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Learning resources brought to you by Tucson Unified's Curriculum and Instruction

We've provided a rich selection of free, fun online learning sources in English language arts (ELA), math, science, and visual arts to supplement your learning. These are organized by grade level. Click the grade level for your child to get started!

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World History - Week Three

Printable Version - Week Three Learning Board (in PDF)

9th-10th Grade World History

Week 3 April 20-24

Weekly Packet

Learning Objectives: Students will be able to:

  • develop an argument using historical details from several sources.
  • compare and contrast push/pull factors for human migration patterns.

Lessons

Lesson 1: Read “Who is a Climate Refugee?” and “Latino Immigration to the United States: Economic Factors.” If possible, annotate the articles and then create your own graphic organizer that demonstrates specific peoples and their reasons to relocate.

Historical Texts

The New Colossus by Emma Lazarus (poem on Statue of Liberty)

Shut the Door” Speech – 1924

Cesar Chavez Addresses the Commonwealth Club of California – 1984

The Border: A Double Sonnet by Arizona’s first Poet Laureate – Alberto Rios 2015

Lesson 2: Read “This was the only refugee camp in America for Jews fleeing the Nazis” and one other resource of your choice. Add as many peoples and reasons as you can to your graphic organizer. Begin to look for (annotate) evidence both for and against immigration restrictions in the US. Write a paragraph each for the arguments both for and against immigration restriction in the US.

Independent Project

Conduct your own research into a specific people that interests you. Search for their reason for migration, their geographic movement, and their impact on both the place they left behind and the place they ended up. Create your own annotated map that demonstrates your findings. Based on your research, write a short essay that makes and supports one recommendation you have regarding immigration, to the US Government.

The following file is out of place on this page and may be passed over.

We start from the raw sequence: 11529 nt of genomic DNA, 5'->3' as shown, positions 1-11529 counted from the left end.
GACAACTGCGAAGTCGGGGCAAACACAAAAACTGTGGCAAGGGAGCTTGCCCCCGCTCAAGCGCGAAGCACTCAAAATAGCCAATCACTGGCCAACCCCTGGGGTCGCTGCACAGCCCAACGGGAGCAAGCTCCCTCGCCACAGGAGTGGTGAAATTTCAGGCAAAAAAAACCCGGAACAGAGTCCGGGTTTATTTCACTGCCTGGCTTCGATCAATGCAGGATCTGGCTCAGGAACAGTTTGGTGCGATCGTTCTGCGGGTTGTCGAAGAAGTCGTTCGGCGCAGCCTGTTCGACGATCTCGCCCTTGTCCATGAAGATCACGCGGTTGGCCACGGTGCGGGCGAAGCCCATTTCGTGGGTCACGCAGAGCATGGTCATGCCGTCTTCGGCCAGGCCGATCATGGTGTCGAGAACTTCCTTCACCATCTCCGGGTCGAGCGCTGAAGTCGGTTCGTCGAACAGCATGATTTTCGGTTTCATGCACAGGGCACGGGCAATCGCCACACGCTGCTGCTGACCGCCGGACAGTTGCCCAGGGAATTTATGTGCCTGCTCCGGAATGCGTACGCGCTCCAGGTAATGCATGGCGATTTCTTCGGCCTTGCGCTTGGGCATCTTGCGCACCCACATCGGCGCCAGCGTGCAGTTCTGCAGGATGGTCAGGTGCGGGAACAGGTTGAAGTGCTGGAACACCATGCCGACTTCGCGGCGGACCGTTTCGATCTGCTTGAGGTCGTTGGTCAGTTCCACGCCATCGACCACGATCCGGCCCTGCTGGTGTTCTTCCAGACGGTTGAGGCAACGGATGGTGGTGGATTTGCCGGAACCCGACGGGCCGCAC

Enrichment Activities

Create your own color-coded map that illustrates your research and understanding of migration patterns during a specific time period.

Find and document examples of positive effects of immigration in your own community.

Lesson 3: Read “Chinese-Americans were important to the history of Washington State” and at least one other resource of your choice. Using the information, you have included in your graphic organizer and research, choose a side in response to the following statement and argue your point with specific, historical facts: The United States should restrict immigration. Be sure to address the opposing claims and give counterevidence.

Videos

Crash Course: European History – Migration

Crash Course: US History – Growth, Cities, and Immigration

Crash Course: Economics – The Economics of Immigration

PBS: The Immigration Dilemma

PBS: Exploring the Recent History of U.S. Immigration Backlashes

Assessments

Assessment 1: Summarize the arguments both for and against US immigration restrictions.

Assessment 2: Construct your own argument regarding US immigration restrictions including addressing opposing claims and counterevidence.

Vocabulary

Migration – a specific type of relocation diffusion, the bodily movement of people from one location to another

Emigration – migration from a location
Immigration – migration to a location

International migration – permanent movement from one country to another

Voluntary Migration – migrant has chosen to move, usually for economic reasons, through sometimes for environmental reasons

Involuntary Migration – the migrant has been compelled to move by cultural (political/economic) or environmental factors

Refugee – a person who is forced to migrate from their home country because of fear of persecution or war

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